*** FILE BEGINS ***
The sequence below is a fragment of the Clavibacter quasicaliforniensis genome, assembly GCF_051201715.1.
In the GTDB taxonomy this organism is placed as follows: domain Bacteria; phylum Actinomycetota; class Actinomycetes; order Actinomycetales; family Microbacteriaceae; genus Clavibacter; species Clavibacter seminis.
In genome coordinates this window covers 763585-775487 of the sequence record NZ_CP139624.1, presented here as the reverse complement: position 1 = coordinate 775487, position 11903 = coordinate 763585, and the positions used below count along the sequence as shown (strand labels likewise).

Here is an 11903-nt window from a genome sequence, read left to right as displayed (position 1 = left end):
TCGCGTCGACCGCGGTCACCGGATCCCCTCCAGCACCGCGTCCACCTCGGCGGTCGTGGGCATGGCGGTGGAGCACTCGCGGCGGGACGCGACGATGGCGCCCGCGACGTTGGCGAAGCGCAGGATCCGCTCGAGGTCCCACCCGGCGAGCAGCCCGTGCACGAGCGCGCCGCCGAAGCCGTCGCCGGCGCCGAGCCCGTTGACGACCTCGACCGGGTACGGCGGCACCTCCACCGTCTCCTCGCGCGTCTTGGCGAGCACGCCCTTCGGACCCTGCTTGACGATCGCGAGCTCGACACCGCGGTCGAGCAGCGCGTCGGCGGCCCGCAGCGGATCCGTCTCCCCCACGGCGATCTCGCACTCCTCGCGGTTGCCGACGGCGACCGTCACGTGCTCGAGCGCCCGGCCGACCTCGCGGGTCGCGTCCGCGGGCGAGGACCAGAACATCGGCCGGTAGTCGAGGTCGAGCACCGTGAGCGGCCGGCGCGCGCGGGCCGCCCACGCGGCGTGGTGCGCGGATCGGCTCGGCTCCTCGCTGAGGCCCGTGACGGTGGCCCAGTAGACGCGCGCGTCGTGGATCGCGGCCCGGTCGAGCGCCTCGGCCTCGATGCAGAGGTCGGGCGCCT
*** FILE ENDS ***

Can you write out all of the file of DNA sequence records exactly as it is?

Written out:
The sequence below is a fragment of the Clavibacter quasicaliforniensis genome, assembly GCF_051201715.1.
In the GTDB taxonomy this organism is placed as follows: domain Bacteria; phylum Actinomycetota; class Actinomycetes; order Actinomycetales; family Microbacteriaceae; genus Clavibacter; species Clavibacter seminis.
In genome coordinates this window covers 763585-775487 of the sequence record NZ_CP139624.1, presented here as the reverse complement: position 1 = coordinate 775487, position 11903 = coordinate 763585, and the positions used below count along the sequence as shown (strand labels likewise).

Here is an 11903-nt window from a genome sequence, read left to right as displayed (position 1 = left end):
TCGCGTCGACCGCGGTCACCGGATCCCCTCCAGCACCGCGTCCACCTCGGCGGTCGTGGGCATGGCGGTGGAGCACTCGCGGCGGGACGCGACGATGGCGCCCGCGACGTTGGCGAAGCGCAGGATCCGCTCGAGGTCCCACCCGGCGAGCAGCCCGTGCACGAGCGCGCCGCCGAAGCCGTCGCCGGCGCCGAGCCCGTTGACGACCTCGACCGGGTACGGCGGCACCTCCACCGTCTCCTCGCGCGTCTTGGCGAGCACGCCCTTCGGACCCTGCTTGACGATCGCGAGCTCGACACCGCGGTCGAGCAGCGCGTCGGCGGCCCGCAGCGGATCCGTCTCCCCCACGGCGATCTCGCACTCCTCGCGGTTGCCGACGGCGACCGTCACGTGCTCGAGCGCCCGGCCGACCTCGCGGGTCGCGTCCGCGGGCGAGGACCAGAACATCGGCCGGTAGTCGAGGTCGAGCACCGTGAGCGGCCGGCGCGCGCGGGCCGCCCACGCGGCGTGGTGCGCGGATCGGCTCGGCTCCTCGCTGAGGCCCGTGACGGTGGCCCAGTAGACGCGCGCGTCGTGGATCGCGGCCCGGTCGAGCGCCTCGGCCTCGATGCAGAGGTCGGGCGCCT